house cleaning

A housecleaning tip comes from Adrienne Rich, via Jules (thank you to her for drawing my attention here). It's from a poem called "Living in Sin":

She had thought the studio would keep itself;
no dust upon the furniture of love.
Half heresy, to wish the taps less vocal,
the panes relieved of grime.
A plate of pears, a piano with a Persian shawl,
a cat stalking the picturesque amusing mouse
had risen at his urging.
Not that at five each separate stair would writhe
under the milkman's tramp; that morning light
so coldly would delineate the scraps
of last night's cheese and three sepulchral bottles;

I've always disliked that in our times we constantly refer to relationships as "hard work" -- I understand the comparison, but I think there's something stultifying for us to reduce every aspect of our lives to the rules and descriptions of labor. Alienated labor, no less. But this poem captures the bewildered awakening to the fact that love accumulates dust. That someone must take the decision to dust that furniture, or to ignore the dust and live joyously and messily through it, or to be confused and turn to some other form (poetry?), or to be disappointed and move on once the dust accumulates (surely there's something defective with the armoir of love if it can't keep dust away, the latter seem to say).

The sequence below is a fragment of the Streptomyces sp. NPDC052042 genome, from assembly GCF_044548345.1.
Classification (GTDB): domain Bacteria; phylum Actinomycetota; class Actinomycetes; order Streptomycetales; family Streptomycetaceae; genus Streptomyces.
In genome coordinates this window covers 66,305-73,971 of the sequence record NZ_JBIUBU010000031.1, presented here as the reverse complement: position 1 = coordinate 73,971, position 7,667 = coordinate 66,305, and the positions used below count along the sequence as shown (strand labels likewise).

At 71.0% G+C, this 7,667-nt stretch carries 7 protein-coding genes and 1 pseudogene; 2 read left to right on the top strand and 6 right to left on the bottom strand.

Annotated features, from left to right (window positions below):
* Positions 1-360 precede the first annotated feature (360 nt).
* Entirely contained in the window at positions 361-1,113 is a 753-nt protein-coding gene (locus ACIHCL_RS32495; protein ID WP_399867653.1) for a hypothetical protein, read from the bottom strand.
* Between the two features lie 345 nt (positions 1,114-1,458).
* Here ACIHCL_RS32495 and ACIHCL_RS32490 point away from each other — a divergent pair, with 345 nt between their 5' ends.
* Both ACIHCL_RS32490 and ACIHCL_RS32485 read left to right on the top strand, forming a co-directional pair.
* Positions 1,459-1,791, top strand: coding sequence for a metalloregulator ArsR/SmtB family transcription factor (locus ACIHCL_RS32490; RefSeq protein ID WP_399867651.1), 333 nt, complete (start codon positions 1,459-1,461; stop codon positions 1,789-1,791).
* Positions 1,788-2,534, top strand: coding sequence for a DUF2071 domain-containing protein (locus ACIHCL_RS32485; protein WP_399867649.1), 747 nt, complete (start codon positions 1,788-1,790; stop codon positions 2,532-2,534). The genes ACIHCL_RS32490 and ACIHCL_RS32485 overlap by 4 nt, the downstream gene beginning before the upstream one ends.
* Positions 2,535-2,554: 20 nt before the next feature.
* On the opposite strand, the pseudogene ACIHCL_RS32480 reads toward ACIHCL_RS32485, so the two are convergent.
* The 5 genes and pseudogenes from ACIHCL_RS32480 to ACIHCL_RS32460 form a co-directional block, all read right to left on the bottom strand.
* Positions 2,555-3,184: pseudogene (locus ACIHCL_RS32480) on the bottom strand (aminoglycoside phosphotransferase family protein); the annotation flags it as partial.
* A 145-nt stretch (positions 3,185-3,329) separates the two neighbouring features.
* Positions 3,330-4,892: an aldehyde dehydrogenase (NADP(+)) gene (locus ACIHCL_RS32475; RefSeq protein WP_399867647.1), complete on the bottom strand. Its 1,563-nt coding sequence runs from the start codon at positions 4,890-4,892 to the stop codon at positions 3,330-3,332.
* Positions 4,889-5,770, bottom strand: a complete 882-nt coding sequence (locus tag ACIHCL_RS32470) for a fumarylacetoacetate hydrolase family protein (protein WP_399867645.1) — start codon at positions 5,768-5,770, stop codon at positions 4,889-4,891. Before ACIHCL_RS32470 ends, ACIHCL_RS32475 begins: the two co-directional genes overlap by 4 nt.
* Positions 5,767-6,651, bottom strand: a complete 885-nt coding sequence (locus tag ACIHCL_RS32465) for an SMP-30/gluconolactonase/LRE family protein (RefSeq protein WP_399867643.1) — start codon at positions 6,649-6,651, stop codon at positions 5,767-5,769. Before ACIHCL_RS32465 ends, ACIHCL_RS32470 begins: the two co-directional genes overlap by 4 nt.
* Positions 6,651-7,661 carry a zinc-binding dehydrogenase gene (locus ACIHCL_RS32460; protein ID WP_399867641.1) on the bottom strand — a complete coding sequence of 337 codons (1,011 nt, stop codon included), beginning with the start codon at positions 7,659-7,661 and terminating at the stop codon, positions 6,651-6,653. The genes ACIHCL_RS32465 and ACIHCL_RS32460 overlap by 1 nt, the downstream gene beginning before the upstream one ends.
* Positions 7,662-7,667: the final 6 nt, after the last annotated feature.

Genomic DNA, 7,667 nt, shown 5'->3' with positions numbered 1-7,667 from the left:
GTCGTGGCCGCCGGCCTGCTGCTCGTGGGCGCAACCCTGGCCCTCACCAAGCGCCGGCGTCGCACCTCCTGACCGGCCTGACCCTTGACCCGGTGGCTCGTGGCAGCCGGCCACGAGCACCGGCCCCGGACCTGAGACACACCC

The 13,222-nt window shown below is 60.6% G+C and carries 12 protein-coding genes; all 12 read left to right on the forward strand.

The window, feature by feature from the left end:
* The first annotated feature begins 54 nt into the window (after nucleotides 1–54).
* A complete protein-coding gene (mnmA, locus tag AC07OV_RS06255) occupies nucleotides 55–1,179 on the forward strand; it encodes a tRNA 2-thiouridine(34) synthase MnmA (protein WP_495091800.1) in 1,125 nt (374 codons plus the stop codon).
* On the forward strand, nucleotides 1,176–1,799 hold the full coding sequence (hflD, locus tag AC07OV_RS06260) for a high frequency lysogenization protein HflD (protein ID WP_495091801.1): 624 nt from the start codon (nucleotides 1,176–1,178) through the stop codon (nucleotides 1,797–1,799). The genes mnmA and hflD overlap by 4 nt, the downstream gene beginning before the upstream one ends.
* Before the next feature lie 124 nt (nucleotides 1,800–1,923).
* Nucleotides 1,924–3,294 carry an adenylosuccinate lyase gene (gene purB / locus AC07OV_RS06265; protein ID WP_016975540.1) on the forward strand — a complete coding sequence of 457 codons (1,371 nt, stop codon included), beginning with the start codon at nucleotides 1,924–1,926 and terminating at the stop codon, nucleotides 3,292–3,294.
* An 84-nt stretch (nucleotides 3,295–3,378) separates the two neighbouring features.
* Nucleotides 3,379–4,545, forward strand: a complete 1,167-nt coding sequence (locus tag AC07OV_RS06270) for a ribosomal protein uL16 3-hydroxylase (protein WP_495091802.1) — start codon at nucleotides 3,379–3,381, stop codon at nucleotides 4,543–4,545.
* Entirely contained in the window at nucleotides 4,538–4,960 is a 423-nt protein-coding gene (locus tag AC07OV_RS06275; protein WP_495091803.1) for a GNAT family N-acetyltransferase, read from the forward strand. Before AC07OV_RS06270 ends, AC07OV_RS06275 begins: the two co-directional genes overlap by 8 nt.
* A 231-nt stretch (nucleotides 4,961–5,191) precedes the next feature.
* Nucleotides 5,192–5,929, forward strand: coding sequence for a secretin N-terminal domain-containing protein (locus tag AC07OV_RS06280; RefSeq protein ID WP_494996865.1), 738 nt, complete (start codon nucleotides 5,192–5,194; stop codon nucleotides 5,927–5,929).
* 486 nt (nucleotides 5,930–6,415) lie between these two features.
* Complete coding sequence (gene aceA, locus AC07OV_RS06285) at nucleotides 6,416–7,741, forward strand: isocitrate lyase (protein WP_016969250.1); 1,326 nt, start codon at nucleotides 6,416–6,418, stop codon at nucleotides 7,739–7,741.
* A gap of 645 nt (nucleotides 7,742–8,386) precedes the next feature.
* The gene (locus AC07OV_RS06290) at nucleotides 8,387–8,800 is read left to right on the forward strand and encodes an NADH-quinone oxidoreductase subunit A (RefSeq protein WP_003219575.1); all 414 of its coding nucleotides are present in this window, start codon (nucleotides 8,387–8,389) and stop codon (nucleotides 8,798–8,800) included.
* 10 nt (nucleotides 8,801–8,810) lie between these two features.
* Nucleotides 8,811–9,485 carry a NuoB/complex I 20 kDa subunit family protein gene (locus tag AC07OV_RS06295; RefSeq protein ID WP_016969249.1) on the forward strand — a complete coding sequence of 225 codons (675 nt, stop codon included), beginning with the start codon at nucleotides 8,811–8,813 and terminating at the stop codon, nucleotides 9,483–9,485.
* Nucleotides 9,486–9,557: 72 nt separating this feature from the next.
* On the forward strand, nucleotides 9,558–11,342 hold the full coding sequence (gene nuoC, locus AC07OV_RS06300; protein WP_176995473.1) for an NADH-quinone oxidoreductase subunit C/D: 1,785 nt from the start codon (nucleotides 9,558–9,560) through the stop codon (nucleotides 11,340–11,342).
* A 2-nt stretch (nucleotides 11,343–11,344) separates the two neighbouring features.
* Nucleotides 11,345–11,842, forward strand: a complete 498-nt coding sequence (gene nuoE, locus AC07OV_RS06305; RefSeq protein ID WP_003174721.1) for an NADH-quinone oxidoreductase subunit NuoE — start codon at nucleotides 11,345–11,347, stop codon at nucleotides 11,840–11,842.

If it's labor to dust the furniture of love, though, it's not to be confused with a time-clock, a salary, a list of duties, the fulfillment felt from achieving goals in that realm. Is it too cute by half to say there's something like "a labor of love"? What I mean is that love is not 'hard work", relationships are not work in the typical sense of the word. No more than being alive is work. It is, of course, yes, yes--but not in the typical sense--and to reduce it to this precise manifestation is a limitation that leads to alienation. Rich's image of a young woman discovering with astonishment dust and messy traces where she expected a magical continuity of brightness is thus a fitting image. No one is shocked that dust appears in that other realm of labor ("what did you expect??!"), but in the realm of love, one has to do more than become accomodated to the fact of the dust. One has to come to love the squeaky stairs under the relentless milkman's step. Astonishment, but not alienation.